D&D 5E War of the Burning Sky 5E #10: Sleep, Ye Cursed Child

Break Freedom's chains in the 10th adventure of the critically acclaimed War of the Burning Sky adventure path! This adventure by Wolfgang Baur is for 19th level characters.


Witness the mighty and terrible face of war in a world of magic!​

A critically acclaimed high fantasy adventure path for 5th Edition from veteran authors such as Ari Marmell (Heroes of Horror, Tome of Magic), Wolfgang Baur (Editor DUNGEON® Magazine 1992-1995), Wil Upchurch (Midnight®, Champions of Ruin) and Darrin Drader (Book of Exalted Deeds, Serpent Kingdoms).

Break Freedom's Chains

Armies march, the clouds roar with fire, and deep in the shadows of the earth, nightmares craft the world’s annihilation.

The trillith, born from the dreams of the imprisoned dragon Trilla, have manipulated events in the war since its beginning, crafting the opportunity to fulfill their great desire: to unmake the bonds of the world, freeing themselves from the shackles of corporeal flesh.

Though nations still wage battle on the surface, if the trillith, hidden far beyond the reach of the mightiest army, are not stopped, all will die to their plan. But in Trilla lies hope, for if the heroes can free her from her cursed sleep, she holds the key to restore the Torch of the Burning Sky, whose power will decide the destiny of the war.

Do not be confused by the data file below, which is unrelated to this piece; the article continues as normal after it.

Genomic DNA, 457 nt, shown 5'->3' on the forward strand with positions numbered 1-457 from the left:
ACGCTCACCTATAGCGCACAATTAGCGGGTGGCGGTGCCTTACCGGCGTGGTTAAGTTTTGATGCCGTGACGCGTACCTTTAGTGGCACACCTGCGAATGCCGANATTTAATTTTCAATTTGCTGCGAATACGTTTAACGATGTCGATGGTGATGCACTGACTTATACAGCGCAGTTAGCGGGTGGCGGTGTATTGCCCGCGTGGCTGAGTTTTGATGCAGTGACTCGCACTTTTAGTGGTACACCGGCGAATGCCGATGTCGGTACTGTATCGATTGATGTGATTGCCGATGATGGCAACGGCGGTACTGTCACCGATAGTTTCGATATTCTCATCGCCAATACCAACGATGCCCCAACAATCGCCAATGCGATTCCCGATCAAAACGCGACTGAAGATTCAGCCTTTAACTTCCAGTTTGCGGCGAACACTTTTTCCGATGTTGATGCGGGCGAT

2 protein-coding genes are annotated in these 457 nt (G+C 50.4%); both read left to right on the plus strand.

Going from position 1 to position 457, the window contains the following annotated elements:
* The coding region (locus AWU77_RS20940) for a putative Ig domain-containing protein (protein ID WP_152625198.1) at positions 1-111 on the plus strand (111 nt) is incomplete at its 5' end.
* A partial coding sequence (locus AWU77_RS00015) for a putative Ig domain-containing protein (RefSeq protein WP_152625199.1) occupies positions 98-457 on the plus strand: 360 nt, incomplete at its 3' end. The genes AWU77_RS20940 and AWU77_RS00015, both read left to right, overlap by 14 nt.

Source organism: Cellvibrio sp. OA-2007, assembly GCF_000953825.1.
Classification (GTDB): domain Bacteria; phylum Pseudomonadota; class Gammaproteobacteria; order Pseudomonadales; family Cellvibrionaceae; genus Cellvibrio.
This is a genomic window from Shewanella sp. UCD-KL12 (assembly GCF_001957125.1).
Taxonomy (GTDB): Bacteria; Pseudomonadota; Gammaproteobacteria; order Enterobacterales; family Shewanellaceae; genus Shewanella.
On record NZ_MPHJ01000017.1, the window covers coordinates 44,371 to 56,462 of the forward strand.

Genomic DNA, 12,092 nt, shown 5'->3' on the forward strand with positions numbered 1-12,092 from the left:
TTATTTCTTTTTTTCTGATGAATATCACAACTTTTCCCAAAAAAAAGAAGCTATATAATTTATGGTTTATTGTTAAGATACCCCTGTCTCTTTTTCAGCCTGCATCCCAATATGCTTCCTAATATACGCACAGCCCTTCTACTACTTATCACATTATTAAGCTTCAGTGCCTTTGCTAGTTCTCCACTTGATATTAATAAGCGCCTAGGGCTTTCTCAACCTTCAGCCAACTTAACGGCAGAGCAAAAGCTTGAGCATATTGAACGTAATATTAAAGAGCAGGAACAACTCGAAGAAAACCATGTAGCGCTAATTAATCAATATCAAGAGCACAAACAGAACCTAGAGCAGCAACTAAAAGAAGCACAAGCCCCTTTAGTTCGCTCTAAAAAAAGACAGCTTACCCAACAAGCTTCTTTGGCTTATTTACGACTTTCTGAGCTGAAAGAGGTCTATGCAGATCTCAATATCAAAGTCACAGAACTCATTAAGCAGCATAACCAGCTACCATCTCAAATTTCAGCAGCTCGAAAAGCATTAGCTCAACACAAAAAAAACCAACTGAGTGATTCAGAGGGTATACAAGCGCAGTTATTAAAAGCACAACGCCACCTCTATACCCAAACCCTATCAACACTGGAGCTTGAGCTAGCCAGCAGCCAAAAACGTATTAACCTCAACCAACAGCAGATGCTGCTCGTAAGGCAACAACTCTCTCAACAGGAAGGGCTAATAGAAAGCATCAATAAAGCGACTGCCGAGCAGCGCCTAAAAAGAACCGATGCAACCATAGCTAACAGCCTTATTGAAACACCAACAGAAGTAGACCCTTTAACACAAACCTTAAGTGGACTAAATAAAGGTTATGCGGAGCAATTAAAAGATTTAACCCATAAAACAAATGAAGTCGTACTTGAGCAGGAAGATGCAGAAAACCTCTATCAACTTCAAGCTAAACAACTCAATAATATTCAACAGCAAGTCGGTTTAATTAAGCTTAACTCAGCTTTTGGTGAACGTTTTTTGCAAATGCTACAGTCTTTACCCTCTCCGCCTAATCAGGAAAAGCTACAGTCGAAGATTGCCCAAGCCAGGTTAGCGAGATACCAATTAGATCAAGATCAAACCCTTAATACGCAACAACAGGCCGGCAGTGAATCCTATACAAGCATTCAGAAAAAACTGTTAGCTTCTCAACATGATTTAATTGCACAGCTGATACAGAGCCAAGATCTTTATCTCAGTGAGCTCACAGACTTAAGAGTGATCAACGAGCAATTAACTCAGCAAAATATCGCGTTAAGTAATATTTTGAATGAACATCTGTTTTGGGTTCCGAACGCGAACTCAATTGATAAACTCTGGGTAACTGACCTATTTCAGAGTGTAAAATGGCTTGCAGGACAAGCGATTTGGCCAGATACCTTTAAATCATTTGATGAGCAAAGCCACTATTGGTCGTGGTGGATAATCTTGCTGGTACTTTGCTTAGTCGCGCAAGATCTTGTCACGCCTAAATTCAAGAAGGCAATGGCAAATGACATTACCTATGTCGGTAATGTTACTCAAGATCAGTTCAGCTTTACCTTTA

A 5E fantasy adventure for 19th-level characters.

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Looks intriguing! With it being for 19th level, just curious how the play testing went for high level. My groups is at 11th but I’m always curious about the top levels and how the game holds together in various scenarios.


From my perspective, the pacing went well while running the adventure for my group. I try to have these adventures stretch the heroes to their limits without being overwhelming. The adventures suggest where there are good breaks in the action to rest, and each encounter has a means to adjust the difficulty up or down. This is primarily to accommodate parties larger or smaller than 4 PCs, but it can also allow the adventure to be run for PCs of a slightly different level, and there can be a huge amount of variance in effectiveness for high level parties, so a GM can raise or lower the difficulty as needed, even on a per-encounter basis.
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